There is a similar issue arising with pandemic. H1N1 taught us two things - these things can come out of the blue and they incubate (assuming they are not a lab creation) in messy urban poverty.

The world is now in no state to deal with these issues because of the credit crunch but as recovery returns, the developed world is going to have to decide between globalisation and healthcare security.

The logic of the situation is that Western Governments will start finding the money to keep people at home in the emerging world and to start treating disease at source by treating the vectors of disease - poverty, overcrowding and insanitary conditions.

The contentious issue of climate change also has to be put in the pot. We are not quite sceptics but we are cautious given the hysterical claims of political activists. Still, the ice caps are melting and this means major adjustments in some countries and, awkwardly, improvements for others.

We already have issues of mass economic migration arising from dislocations caused by globalisation and (regionally) by war - to add dislocation caused by environmental degradation, both man-made and natural, suggests a time of troubles ahead.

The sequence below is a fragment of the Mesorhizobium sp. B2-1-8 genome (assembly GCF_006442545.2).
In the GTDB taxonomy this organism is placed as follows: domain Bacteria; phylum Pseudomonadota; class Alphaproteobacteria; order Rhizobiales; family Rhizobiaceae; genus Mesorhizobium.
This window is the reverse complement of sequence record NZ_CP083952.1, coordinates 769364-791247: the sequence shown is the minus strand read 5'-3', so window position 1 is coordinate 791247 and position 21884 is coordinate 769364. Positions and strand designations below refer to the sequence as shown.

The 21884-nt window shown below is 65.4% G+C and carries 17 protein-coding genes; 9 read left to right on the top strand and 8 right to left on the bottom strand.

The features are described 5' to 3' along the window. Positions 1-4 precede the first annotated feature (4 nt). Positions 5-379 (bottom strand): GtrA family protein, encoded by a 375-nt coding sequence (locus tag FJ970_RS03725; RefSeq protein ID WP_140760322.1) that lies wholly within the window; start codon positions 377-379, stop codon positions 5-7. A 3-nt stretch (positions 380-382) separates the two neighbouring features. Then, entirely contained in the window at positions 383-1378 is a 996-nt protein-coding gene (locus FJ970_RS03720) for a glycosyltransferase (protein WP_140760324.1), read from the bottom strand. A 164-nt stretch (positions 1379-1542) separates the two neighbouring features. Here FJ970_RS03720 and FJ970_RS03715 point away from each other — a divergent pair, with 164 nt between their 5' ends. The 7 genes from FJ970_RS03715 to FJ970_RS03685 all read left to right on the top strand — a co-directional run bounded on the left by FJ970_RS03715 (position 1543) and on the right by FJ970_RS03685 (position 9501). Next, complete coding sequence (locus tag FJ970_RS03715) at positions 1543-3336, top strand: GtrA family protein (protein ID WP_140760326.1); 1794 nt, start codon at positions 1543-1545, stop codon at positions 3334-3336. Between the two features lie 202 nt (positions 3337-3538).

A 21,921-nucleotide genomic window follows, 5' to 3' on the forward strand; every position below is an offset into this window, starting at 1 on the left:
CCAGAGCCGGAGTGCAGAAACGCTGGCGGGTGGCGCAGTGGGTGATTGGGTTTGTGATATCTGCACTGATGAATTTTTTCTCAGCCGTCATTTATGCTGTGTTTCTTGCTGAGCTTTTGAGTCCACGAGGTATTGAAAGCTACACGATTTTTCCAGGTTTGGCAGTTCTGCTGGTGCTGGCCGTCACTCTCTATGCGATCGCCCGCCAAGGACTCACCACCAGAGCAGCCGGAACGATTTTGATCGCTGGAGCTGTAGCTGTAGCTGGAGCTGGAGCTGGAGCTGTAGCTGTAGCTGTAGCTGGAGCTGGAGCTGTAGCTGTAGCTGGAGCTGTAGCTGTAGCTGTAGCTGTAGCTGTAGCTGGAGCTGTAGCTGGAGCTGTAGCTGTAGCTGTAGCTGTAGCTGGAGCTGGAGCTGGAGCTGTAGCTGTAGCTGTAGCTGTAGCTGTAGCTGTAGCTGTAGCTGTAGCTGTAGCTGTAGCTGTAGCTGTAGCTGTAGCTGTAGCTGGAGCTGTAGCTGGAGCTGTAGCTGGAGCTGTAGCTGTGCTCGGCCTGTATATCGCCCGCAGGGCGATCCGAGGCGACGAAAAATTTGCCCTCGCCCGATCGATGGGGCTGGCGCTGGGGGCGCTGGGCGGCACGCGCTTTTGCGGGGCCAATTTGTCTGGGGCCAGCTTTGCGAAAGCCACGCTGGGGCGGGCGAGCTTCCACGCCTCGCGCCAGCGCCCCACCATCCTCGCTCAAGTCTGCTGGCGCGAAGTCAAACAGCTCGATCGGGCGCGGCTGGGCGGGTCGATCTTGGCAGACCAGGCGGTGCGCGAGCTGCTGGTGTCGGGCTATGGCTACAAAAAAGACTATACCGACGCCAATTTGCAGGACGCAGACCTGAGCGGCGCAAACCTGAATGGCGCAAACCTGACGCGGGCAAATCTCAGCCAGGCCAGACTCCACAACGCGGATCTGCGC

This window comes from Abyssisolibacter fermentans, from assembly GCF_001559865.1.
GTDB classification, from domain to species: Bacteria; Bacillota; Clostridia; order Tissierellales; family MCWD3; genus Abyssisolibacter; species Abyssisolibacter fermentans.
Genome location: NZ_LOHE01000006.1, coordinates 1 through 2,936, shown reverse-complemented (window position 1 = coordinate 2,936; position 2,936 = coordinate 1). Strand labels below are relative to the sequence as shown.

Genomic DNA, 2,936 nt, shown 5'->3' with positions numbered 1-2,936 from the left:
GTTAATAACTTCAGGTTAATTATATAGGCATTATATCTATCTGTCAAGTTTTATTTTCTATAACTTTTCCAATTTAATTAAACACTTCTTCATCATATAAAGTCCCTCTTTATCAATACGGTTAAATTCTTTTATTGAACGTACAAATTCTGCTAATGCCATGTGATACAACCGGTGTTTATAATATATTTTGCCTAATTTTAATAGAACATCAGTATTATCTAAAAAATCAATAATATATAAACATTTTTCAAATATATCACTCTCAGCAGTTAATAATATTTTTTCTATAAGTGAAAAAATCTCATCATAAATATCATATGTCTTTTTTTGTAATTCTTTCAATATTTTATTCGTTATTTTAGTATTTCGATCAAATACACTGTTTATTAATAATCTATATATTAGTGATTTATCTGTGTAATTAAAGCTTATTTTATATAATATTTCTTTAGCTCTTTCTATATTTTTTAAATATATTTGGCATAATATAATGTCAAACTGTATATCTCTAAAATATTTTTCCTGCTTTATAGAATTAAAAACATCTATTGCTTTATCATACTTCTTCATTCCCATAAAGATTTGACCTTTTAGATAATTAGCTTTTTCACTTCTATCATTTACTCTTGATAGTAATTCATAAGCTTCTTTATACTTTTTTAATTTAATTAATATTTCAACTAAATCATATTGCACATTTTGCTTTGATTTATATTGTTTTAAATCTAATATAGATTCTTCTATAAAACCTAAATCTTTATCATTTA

2050 In The Round

Whether the planet as a whole will be cleaner and less polluted may be doubted simply because so many people in the world will still be working their way through development phases that involve large-scale traditional manufacturing requiring raw materials that will be harder to mine or extract.

However, assuming that there is no disaster involving a natural or engineered organism, the West and the advanced East (and the pockets of prosperity in the South) will be set to be less polluted and less wasteful.

A reasonable prediction is that the world, pandemics, localised disasters and asteroids notwithstanding, will be, on balance, a better balanced and more prosperous place in 2050 than in 2010.

But we should be under no illusions - the poor will still be with us at home and abroad and the capacity of the global community to deal with this will be only a little less limited than it is today.

From the tension between scientific advance within a culturally volatile developed world and a vast wider population beginning to taste the prospect if not the actuality of material progress will arise many of the insurgencies, violence and petty wars of the mid-twenty-first century.

The Intentions Of Government

This post is by from As It Happens, from TPPR

Click here to view on the original site: Original Post

This note does not relate to the Queen's Speech today but to the intentions of the new Coalition Government - what it would do if it had the power and resources. It follows directly on from the last note on the 'ideology' (such as it is) underlying the new Coalition.


The Coalition Government admits from the beginning that it has two serious constraints on delivery:

  • the budget deficit, the reduction of which now appears to be somewhat of a race against time as the markets begin to wobble seriously over the state of the Eurozone; and,